Accessibility links

Cameroon Divided Over Report on Boko Haram Fight


FILE - Cameroon soldiers stand guard at a lookout post near the village of Fotokol as they take part in operations against the Islamic extremists group Boko Haram, Feb. 25, 2015.

FILE - Cameroon soldiers stand guard at a lookout post near the village of Fotokol as they take part in operations against the Islamic extremists group Boko Haram, Feb. 25, 2015.

Cameroonians have been expressing mixed opinions over the credibility of investigations carried out by the rights organization Amnesty International after a recent report accused the central African state of gross human rights violations in its fight against the terrorist group Boko Haram.

Twenty-six-year-old university student Haja Awah lost three members of her family to Boko Haram fighters in Mora on Cameroon's northern border with Nigeria two years ago.

She says as a victim of the insurgency, she was surprised by Amnesty International's accusations of gross human rights violations by the Cameroon military in the fight against Boko Haram, a group, she says, that is only interested in killing, raping, maiming and stealing.

She says she has an impression Amnesty International has evil plans to destroy Cameroon because Cameroon, Nigeria, Chad and Niger are both fighting Boko Haram. But Amnesty is only interested in publishing reports about abuses in Cameroon. She says Amnesty should be explaining to the world that people are suffering and dying at the hands of Boko Haram fighters and Cameroon soldiers are struggling to save their lives.

FILE - This banner across the National Day parade route in Yaounde, Cameroon, reflects citizens' appreciation for soldiers' efforts against Boko Haram, May 20, 2016. (M. Kindzeka/VOA)

FILE - This banner across the National Day parade route in Yaounde, Cameroon, reflects citizens' appreciation for soldiers' efforts against Boko Haram, May 20, 2016. (M. Kindzeka/VOA)

Negative impact

Enenezer Akanga, Cameroon's state television journalist specialized in reporting the Boko Haram insurgency, says such reports are destabilizing and may discourage a military fighting to bring peace in a country that has suffered enormous human and material loses to terrorism.

"A country like Cameroon can not be in war against a terrorist group and Amnesty International thinks what it can do is to write reports saying that government is torturing Boko Haram militants. No. This is total rubbish. Has Amnesty International ever written a report to condemn the fact that Boko Haram is also killing Cameroonians? Does Boko Haram have the right to kill Cameroonians? Why is it that they don't make noise when Boko Haram kills Cameroonians, they only make noise when Cameroonian soldiers kill Boko Haram militants. No. We in Cameroon we fully support our soldiers, we support our government. Amnesty International should get away with this nonsense."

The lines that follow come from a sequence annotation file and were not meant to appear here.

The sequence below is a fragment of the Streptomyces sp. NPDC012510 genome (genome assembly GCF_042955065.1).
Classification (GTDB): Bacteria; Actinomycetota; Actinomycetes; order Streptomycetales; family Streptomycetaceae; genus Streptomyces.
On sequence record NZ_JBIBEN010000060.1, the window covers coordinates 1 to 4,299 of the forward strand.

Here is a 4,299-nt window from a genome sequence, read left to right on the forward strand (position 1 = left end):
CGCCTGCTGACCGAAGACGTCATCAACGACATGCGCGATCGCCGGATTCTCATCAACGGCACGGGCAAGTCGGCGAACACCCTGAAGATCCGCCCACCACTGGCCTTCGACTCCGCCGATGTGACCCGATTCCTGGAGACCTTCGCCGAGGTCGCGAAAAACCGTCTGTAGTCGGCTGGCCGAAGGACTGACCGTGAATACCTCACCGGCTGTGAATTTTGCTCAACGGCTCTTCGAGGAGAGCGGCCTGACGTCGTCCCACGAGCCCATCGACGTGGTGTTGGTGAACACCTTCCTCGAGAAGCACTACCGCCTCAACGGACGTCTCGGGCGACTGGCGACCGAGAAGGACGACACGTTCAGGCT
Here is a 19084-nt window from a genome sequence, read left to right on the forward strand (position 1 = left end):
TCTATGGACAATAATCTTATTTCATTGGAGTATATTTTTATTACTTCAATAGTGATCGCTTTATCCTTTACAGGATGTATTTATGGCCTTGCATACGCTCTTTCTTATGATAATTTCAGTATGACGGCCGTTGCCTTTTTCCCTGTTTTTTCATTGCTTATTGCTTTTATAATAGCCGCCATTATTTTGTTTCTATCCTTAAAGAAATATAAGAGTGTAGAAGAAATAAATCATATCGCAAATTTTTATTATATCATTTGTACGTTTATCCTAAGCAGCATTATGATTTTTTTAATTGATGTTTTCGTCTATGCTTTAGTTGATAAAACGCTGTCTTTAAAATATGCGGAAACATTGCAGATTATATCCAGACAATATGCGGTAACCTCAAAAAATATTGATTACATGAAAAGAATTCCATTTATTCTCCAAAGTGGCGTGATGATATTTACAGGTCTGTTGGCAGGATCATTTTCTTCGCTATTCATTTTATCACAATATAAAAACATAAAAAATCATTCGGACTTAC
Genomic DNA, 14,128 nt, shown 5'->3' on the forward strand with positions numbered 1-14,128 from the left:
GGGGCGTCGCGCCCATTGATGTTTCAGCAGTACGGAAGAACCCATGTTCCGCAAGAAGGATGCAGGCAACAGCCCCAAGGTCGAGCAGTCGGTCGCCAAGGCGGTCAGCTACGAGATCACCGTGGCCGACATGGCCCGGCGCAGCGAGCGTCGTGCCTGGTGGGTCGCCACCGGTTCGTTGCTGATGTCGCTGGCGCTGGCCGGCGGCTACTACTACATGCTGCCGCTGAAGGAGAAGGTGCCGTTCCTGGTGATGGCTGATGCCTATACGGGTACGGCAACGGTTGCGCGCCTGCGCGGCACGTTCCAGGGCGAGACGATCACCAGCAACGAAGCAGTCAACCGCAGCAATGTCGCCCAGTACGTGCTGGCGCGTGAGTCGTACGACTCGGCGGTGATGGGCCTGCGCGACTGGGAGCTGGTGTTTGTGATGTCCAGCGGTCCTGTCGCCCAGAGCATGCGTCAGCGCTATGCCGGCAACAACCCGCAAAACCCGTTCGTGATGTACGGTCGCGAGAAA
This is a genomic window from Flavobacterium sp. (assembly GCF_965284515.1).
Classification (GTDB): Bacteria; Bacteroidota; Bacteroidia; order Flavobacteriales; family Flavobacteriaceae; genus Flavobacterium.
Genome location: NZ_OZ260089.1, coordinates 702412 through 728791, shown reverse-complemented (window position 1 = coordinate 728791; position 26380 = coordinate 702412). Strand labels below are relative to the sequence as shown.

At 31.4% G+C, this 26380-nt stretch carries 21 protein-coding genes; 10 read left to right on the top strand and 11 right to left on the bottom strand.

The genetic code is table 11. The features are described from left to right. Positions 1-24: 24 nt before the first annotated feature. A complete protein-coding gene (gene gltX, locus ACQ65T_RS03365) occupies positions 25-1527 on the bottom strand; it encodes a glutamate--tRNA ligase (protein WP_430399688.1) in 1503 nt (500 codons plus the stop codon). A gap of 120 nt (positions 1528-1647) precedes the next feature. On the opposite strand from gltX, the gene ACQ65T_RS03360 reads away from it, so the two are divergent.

FILE - Cameroonian soldiers from the Rapid Intervention Brigade stand guard amidst dust kicked up by a helicopter in Kolofata, Cameroon, March 16, 2016.

FILE - Cameroonian soldiers from the Rapid Intervention Brigade stand guard amidst dust kicked up by a helicopter in Kolofata, Cameroon, March 16, 2016.

The report entitled "Right Cause, Wrong Means" published July 14 states that more than 1,000 people accused of supporting Boko Haram and arrested arbitrarily are held in horrific conditions and some are tortured to death, while some are dying from disease and malnutrition. It adds that Cameroon arbitrarily arrested hundreds of individuals accused of supporting Boko Haram, often with little or no evidence, and detained them in inhumane, often life-threatening conditions.

Pressure for accountability

Sociologist Emmanuel Ossomba says Amnesty International was simply doing its job to help protect innocent people who may be suffering in jail.

"They are merely doing their job. They talked about Cameroon respecting international laws," he said. "Amnesty says detention conditions are inhumane. It is true, some of the prisons were made for about 300 persons but they actually contain more than they are supposed to contain. Maybe [Cameroon should] look for alternatives to see how they could better handle the situation."

Cameroon Minister of Communication Issa Tchiroma has decried the report as done in bad faith, saying Amnesty's methodology followed no scientific norms. He accused Amnesty International of being biased and of intervening in security issues in a sovereign state without soliciting the government's point of view.

"I have never seen them here coming to me to say mister minister, we are here, members of Amnesty International and this is a study that we would like to carry and this is the result. I have never received them in my office with an application because they want to go to the field and do their investigation," said Tchiroma.

Alleged lack of cooperation

Ilaria Allegrozzi, Amnesty International's research officer for central Africa, says they respected research methodology, but says the Cameroon government failed to collaborate with them at the time the research was carried out.

She says after documenting the abuses, they informed Cameroon authorities, but unfortunately they did provide explanations before the publication of the report and as such the point of view of the government of Cameroon was not taken into consideration in the report. She says they have already explained to the government of Cameroon their worries and they are happy that on July 7, the minister of defense created an investigative commission on human rights violations in the fight against Boko Haram.

Amnesty has suggested that Cameroon should release people detained illegally to reduce the pressure on prisons and stop the abuses that it says intensified in 2016.

Show comments

XS
SM
MD
LG